The Great Australian Salute

Photo: John Ross

Australians are laconic beings. Why over-exert yourself when a minimum of movement will do?

And so it is when driving those vast distances in the Australian Outback; where many a lonely driver can greet an oncoming motorist with the great Australian salute.
It has become the trend on those long, lonely roads to signal to the oncoming vehicle when you pass; to acknowledge the great trip you are both doing, and to signal your pleasure at seeing another human being along the seemingly infinity of an apparently endless road.

The salute between drivers cements the relationship that the two persons, who are likely to be unknown to each other, share. It is a comment on the adventure of exploring Australia, and an expression of solidarity with the explorers of old who really did risk their lives in order to open up this splendid, but remote, country.

You would think the importance of having such a fleeting acquaintance with another person would be celebrated with wild gesticulations, or the honking of horns, or the flashing of lights; but, no. Australians aren’t that expressive, or, at least, not outside the realms of sport, for which it is okay to express emotion to appreciate an heroic act, or a win, or to display disgust at a loss or, worse still, an umpire’s foible.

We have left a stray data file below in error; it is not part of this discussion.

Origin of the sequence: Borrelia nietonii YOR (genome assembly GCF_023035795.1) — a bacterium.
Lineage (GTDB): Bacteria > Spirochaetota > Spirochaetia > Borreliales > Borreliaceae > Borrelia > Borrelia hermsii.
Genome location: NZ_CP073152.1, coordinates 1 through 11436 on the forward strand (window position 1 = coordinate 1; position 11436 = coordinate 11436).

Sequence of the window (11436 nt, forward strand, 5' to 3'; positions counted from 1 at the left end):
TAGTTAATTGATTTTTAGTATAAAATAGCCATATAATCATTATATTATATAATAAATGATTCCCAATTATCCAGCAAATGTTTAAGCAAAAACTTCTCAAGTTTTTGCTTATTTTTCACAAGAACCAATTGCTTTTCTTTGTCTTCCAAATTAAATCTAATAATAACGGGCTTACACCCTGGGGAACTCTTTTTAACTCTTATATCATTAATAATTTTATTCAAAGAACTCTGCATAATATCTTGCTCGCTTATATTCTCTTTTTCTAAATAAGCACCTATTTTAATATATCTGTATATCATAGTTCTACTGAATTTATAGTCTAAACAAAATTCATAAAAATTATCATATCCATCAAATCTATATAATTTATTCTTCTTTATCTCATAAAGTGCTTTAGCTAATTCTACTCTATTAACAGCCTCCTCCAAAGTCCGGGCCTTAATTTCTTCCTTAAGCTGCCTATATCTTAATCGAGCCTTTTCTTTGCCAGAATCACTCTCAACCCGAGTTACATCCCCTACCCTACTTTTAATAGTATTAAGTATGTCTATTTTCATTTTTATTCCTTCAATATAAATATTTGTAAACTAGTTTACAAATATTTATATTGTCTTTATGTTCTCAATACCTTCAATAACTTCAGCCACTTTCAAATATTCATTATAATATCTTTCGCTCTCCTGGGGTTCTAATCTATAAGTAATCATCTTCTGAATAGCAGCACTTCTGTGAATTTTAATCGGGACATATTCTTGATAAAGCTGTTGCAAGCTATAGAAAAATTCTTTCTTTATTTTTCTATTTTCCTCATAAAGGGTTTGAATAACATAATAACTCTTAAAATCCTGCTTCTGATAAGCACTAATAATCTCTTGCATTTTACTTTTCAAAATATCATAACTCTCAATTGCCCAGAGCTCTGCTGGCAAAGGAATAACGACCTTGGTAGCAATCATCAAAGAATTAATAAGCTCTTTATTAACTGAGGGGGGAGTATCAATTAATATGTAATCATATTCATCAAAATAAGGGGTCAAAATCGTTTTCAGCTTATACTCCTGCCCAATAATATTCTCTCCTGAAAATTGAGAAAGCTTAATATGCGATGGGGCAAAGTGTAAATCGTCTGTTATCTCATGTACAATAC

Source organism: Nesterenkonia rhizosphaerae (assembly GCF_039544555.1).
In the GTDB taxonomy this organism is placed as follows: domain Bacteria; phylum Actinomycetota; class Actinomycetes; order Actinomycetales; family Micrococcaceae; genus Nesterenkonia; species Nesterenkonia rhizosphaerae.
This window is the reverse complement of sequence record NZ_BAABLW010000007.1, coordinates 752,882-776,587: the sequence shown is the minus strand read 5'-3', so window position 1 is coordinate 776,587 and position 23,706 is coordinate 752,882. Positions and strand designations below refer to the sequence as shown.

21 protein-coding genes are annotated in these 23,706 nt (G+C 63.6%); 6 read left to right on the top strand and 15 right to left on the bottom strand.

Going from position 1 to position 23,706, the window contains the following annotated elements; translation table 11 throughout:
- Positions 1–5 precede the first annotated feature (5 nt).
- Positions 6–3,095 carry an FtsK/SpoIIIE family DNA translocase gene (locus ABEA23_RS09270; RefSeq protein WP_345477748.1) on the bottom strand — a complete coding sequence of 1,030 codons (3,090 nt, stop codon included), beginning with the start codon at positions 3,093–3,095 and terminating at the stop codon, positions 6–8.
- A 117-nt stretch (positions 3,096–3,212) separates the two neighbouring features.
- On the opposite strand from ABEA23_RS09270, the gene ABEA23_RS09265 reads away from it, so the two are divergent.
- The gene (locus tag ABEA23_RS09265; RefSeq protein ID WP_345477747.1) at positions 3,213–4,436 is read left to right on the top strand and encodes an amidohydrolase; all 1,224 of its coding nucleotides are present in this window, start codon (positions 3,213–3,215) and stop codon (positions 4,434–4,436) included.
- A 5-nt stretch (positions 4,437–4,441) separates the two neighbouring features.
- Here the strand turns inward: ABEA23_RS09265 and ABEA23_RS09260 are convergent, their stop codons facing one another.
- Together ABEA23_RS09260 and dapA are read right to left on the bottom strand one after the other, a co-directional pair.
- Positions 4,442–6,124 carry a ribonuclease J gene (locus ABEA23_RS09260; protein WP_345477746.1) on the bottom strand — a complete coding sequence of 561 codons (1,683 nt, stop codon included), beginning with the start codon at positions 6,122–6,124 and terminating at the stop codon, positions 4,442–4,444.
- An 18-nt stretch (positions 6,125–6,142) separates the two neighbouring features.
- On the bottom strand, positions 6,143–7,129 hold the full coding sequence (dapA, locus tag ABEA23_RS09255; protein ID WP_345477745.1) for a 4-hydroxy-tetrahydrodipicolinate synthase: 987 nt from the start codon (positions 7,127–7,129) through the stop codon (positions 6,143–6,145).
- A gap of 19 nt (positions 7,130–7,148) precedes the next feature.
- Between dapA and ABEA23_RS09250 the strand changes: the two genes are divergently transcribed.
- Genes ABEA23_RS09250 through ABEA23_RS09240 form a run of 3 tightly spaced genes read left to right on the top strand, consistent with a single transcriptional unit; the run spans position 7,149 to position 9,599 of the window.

No. In keeping with the Australian culture of understatement the Great Australian Salute is merely a simple gesture.

With both hands hanging onto the steering wheel, a device that could quite possibly be redundant on those long, straight roads, the best way to salute your soul mate, that oncoming driver, is to simply raise one finger of acknowledgement as you pass; or perhaps two fingers if you are in a frenzied frame of mind.

One finger half-heartedly raised from the steering wheel is all that is needed, as its expression is fully understood and appreciated.

The Great Australian Salute, just one finger raised that speaks of a powerful camaraderie between those lonely beings who get out and take on this great big country of ours.

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